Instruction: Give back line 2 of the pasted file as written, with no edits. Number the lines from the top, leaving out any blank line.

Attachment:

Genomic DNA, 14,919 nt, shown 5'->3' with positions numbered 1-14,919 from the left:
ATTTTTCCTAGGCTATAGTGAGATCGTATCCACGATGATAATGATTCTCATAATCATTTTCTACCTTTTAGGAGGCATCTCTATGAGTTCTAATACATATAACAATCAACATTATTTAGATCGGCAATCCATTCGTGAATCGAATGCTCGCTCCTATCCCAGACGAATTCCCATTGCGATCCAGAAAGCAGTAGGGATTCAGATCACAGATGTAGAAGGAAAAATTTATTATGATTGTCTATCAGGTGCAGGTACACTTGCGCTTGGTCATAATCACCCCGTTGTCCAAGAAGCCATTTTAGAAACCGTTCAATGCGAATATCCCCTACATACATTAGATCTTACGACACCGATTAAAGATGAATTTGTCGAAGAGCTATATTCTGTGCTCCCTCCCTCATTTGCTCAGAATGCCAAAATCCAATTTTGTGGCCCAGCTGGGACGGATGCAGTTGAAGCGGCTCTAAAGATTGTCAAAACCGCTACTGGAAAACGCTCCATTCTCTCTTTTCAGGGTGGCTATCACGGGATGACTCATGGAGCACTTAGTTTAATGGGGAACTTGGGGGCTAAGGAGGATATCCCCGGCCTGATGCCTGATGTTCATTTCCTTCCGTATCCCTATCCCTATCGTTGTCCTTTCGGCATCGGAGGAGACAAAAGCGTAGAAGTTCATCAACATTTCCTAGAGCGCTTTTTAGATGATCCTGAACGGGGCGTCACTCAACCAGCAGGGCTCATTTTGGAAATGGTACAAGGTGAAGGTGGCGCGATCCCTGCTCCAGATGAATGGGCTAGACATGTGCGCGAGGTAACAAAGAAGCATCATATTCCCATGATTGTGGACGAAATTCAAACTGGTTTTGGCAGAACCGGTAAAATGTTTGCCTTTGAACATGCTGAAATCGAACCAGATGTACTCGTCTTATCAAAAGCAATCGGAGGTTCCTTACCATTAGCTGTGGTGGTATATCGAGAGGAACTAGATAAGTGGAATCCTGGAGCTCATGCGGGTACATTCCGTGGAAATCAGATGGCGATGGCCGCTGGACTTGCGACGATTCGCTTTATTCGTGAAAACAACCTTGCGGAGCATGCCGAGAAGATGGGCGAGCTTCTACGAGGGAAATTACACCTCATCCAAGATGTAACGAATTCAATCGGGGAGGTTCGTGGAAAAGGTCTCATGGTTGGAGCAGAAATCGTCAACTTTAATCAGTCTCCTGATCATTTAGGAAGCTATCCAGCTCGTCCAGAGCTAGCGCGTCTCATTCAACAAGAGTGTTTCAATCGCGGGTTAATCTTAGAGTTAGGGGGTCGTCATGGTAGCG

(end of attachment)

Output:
ATTTTTCCTAGGCTATAGTGAGATCGTATCCACGATGATAATGATTCTCATAATCATTTTCTACCTTTTAGGAGGCATCTCTATGAGTTCTAATACATATAACAATCAACATTATTTAGATCGGCAATCCATTCGTGAATCGAATGCTCGCTCCTATCCCAGACGAATTCCCATTGCGATCCAGAAAGCAGTAGGGATTCAGATCACAGATGTAGAAGGAAAAATTTATTATGATTGTCTATCAGGTGCAGGTACACTTGCGCTTGGTCATAATCACCCCGTTGTCCAAGAAGCCATTTTAGAAACCGTTCAATGCGAATATCCCCTACATACATTAGATCTTACGACACCGATTAAAGATGAATTTGTCGAAGAGCTATATTCTGTGCTCCCTCCCTCATTTGCTCAGAATGCCAAAATCCAATTTTGTGGCCCAGCTGGGACGGATGCAGTTGAAGCGGCTCTAAAGATTGTCAAAACCGCTACTGGAAAACGCTCCATTCTCTCTTTTCAGGGTGGCTATCACGGGATGACTCATGGAGCACTTAGTTTAATGGGGAACTTGGGGGCTAAGGAGGATATCCCCGGCCTGATGCCTGATGTTCATTTCCTTCCGTATCCCTATCCCTATCGTTGTCCTTTCGGCATCGGAGGAGACAAAAGCGTAGAAGTTCATCAACATTTCCTAGAGCGCTTTTTAGATGATCCTGAACGGGGCGTCACTCAACCAGCAGGGCTCATTTTGGAAATGGTACAAGGTGAAGGTGGCGCGATCCCTGCTCCAGATGAATGGGCTAGACATGTGCGCGAGGTAACAAAGAAGCATCATATTCCCATGATTGTGGACGAAATTCAAACTGGTTTTGGCAGAACCGGTAAAATGTTTGCCTTTGAACATGCTGAAATCGAACCAGATGTACTCGTCTTATCAAAAGCAATCGGAGGTTCCTTACCATTAGCTGTGGTGGTATATCGAGAGGAACTAGATAAGTGGAATCCTGGAGCTCATGCGGGTACATTCCGTGGAAATCAGATGGCGATGGCCGCTGGACTTGCGACGATTCGCTTTATTCGTGAAAACAACCTTGCGGAGCATGCCGAGAAGATGGGCGAGCTTCTACGAGGGAAATTACACCTCATCCAAGATGTAACGAATTCAATCGGGGAGGTTCGTGGAAAAGGTCTCATGGTTGGAGCAGAAATCGTCAACTTTAATCAGTCTCCTGATCATTTAGGAAGCTATCCAGCTCGTCCAGAGCTAGCGCGTCTCATTCAACAAGAGTGTTTCAATCGCGGGTTAATCTTAGAGTTAGGGGGTCGTCATGGTAGCG